Tomorrow, April 30, you can find the whole April 2012 Dictionary Hike here.  And I will be somewhere else. Two other places actually.  I will be at Author Amok with Laura Shovan as a part of her series of 30 Habits of Highly Effective Poets sharing a bit about my revision process.  And I will be in a secret place. Really, they told me that I must not tell!  So please come back tomorrow, and I will tell you.

Please share a comment below if you wish.
To find a poem by topic, click here. To find a poem by technique, click here.
Like The Poem Farm on Facebook for more poems, articles, and poemquotes!


  1. The suspense is killing me! When I saw Author Amok, I thought, aha, that's wonderful! But then...that's not the secret either...:)

    I'm sad to see the Dictionary Hike come to an end. Over the next few days I will be visiting your final roundup and reading those I missed and re-reading those I already know and love. What a collection you've put together!

    And hello to Charles, too, and thanks for a lovely lullaby.

  2. Amy, you never cease to amaze me...first with your poetry, then with the people you inspire to be poetic. NOW, you've hooked actors?! Good for you and good for all of us who get to read your work! Your hike has been a breath taking voyage....thank you for your stamina and skilled guiding! Can't wait to see what tomorrow brings

  3. "I pointed to a word, read some research, talked with my husband, listened to a classic poem, did some math, and wrote." Perfect summation.

    And Charles, that poem calms me as much as "Flaming Poo Poo Platter" amuses me.

    Thanks for the best Poetry Month ever, Amy. You rock.

  4. I'm getting ready for some talk with my teachers about non-fiction poetry & your poem is an example of the beauty that can come from research, instead of that simple encyclopedic report. I loved hearing about the Zaire, Amy, plus what it means-beautiful. And Charles, how easy you make it look to use those words to make us the reader want to read & re-read. A lovely poem to greet the day. Thanks for a terrific ride through the month Amy!

  5. Well, Amy. It has been quite a month, quite a hike. I have learned so much from you these past 30 days. I love the way your "challenge" to join you caught my attention, that caught Christophe, something else caught Charles, Georgia joined us (she is one lucky young lady to have a mother like you!)...and along the way, everyone made these beautiful poems. This gives me hope that poetry and the sharing of poetry realy can change the world. Here is my haiku for today:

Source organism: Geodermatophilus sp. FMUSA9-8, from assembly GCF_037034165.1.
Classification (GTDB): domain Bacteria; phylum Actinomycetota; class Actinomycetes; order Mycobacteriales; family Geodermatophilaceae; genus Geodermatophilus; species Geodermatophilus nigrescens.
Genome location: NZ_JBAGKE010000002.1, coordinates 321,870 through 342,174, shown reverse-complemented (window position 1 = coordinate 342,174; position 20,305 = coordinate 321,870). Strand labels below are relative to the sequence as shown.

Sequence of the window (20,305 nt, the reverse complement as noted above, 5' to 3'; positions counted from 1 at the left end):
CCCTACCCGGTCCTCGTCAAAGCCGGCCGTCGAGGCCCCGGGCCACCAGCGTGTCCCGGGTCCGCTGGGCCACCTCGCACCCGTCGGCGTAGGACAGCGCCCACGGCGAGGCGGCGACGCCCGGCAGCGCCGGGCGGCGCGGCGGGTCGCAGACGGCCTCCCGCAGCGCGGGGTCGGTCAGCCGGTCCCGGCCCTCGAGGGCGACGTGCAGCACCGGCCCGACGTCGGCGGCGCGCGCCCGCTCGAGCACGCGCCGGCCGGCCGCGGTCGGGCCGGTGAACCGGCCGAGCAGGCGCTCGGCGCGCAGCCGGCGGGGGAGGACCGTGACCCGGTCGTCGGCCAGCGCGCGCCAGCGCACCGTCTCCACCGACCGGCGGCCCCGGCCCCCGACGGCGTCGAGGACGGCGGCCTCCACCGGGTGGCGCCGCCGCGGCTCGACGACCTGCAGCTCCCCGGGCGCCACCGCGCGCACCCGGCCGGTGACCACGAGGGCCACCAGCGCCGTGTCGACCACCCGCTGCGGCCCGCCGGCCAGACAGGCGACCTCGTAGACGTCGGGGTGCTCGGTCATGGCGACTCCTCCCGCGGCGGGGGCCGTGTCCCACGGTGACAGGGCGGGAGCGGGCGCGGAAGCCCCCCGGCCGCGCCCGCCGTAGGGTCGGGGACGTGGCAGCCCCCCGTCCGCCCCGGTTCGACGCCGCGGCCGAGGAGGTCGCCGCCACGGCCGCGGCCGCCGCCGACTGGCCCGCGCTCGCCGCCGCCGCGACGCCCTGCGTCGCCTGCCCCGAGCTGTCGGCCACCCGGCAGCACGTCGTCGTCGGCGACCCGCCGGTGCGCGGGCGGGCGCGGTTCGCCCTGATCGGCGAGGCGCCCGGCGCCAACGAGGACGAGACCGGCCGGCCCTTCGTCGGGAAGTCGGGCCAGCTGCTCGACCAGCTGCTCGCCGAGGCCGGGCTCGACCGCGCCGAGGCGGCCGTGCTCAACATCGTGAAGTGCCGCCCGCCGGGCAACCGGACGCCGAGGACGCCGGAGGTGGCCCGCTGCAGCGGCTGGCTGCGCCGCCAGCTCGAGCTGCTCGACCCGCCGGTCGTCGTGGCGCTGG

Let's Go

    Let's go far and near,
    Alaska, Belgium, Zaire.
    Let's go. Everywhere!

    Thanks so much Amy.
    Your friend in poetry,

  6. Thank you for coming by today, everybody. It's been a funny month, and it was fun to hike because I have such good friends. Lisa - your haiku are so inspiring. I love today's...A...B...Z! And yes, let's go and spread the love of poetry. Everywhere! a.

  7. Bunches of beauty in this post! I really love how you have been adding your voice as well. Your dictionary journey has taken many to so many places.

  8. Thanks for taking us through the dictionary with you, Amy. It was a great, month-long hike. And thanks, too, for giving us the Charles Waters bonus! Always a pleasure.

    Looking forward to seeing you somewhere secret tomorrow....

  9. It was true pleasure to be a part of this Amy. Thank you for setting challenges to children's poets to broaden our canvas and shoot it through with new ideas!

  10. Amy--I have enjoyed your dictionary hike so much. I love the way you have now compiled them into one post and added the audio file. Now I will have to go back and listen to those that didn't have audio in their original post.

    Just glancing back over them, there were so many great ones that it would be hard to choose a favorite, each a little "poem jewel" (or poemjewel as you might say) in its own right. :)

    Thank you for a fantastic month!